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DVDs Could Serve as Cheap New HIV Test in Developing World

DVDs

As DVDs slowly go the way of the dinosaur — seriously, try and remember the last time you watched an actual DVD — one team of researchers is trying to repurpose the old technology into something more noble than copies of Birdemic. Researchers at Sweden’s KTH Royal Institute of Technology say they’ve developed a long sought way to turn the optical discs into cheap labs that could perform blood tests for HIV and other diseases. The technology could one day provide clinics in the developing world with badly needed testing equipment at a fraction of the current cost.

Aman Russom and his team have developed modified, semi-transparent DVD discs that can house blood samples in the tiny channels on its surface. These discs are inserted into a DVD player adapted for the purpose which reads the optical information being transmitted through the translucent DVD, including points where light may be bouncing of microscopic objects like viruses or antibodies. It can then transmit that information to a handy computer screen to be translated by physicians.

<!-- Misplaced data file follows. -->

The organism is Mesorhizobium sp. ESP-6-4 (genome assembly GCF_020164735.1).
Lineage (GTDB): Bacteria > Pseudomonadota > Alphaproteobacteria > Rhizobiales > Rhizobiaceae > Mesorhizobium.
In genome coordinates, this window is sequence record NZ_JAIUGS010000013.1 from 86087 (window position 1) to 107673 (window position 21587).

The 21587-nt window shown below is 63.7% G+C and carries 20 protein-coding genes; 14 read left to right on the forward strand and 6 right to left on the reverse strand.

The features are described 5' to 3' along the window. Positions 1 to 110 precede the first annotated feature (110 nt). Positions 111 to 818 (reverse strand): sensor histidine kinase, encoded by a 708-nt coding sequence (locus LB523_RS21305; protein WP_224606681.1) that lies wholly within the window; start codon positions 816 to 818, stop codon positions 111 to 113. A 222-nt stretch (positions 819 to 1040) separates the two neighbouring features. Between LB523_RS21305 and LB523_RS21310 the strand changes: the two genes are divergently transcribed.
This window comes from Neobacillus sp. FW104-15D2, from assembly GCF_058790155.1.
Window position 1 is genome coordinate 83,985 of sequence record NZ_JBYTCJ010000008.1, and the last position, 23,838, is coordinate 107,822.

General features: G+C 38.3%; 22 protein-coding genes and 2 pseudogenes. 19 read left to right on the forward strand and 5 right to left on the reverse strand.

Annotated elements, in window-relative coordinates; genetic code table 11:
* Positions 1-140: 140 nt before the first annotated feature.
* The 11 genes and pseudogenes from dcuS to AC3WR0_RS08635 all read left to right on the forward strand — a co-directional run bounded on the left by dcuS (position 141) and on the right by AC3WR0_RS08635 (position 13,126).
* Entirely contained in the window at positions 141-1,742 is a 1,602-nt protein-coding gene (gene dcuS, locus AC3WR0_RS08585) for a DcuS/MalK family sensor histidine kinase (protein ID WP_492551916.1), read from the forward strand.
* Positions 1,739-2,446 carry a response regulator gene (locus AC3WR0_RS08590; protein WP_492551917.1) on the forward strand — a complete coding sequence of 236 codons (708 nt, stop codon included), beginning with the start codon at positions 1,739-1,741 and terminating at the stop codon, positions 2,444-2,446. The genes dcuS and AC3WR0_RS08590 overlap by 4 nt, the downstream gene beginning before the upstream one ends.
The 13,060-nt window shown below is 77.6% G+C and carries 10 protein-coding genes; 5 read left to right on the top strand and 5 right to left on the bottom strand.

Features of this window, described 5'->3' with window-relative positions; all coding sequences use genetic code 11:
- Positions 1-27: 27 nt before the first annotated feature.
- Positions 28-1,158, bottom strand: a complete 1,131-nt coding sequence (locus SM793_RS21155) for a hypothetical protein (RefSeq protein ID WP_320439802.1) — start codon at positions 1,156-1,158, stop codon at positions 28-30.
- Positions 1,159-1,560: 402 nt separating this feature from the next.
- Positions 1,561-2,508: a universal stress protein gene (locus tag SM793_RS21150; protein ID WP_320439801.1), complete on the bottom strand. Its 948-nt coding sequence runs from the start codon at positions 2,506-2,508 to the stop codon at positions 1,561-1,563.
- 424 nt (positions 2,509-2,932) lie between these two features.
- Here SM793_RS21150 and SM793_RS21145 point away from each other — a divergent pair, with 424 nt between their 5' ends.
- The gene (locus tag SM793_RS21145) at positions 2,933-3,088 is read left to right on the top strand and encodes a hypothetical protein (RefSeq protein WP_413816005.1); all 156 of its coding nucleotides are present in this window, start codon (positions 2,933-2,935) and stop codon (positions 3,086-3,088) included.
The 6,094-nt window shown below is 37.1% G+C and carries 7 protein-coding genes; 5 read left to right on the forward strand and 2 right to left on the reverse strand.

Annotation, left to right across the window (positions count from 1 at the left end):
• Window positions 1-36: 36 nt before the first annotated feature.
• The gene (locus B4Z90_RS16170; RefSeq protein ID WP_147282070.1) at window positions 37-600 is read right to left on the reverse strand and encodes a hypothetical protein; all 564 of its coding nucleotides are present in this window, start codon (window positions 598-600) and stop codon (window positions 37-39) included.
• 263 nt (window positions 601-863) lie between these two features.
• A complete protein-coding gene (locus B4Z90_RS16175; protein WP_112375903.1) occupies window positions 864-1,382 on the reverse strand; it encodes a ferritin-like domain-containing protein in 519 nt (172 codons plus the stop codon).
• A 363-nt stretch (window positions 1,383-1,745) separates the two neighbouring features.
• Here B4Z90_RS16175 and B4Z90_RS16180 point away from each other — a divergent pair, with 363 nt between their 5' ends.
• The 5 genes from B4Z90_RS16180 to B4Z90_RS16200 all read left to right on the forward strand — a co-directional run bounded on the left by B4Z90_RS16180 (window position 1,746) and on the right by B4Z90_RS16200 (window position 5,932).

The high resolution on the ‘Lab-on-DVD’ system could make blood tests and DNA analyses cheaper and faster, eliminating the need for patients in rural areas to travel days for tests before waiting even longer on results.

Bailing on DVDs just because they’re no longer the entertainment standard doesn’t make a lot of sense when you can repurpose the technology instead. Though they might not be the media of choice now that streaming and downloads have conquered the way we consume TV and movies, DVDs still have a lot of virtues.   Discs and players alike are cheap as all get out, and we’ve been making them for so long that the quality of even low-end products is rather high.

Further tests are needed to show that the repurposed tech provides results that are as reliable as current methods, but the KTH team is confident this will be the case. With a working prototype in hand, Russom and his team are already seeking collaborators who can one day help place the devices in clinics around the world.

(via SciDev)

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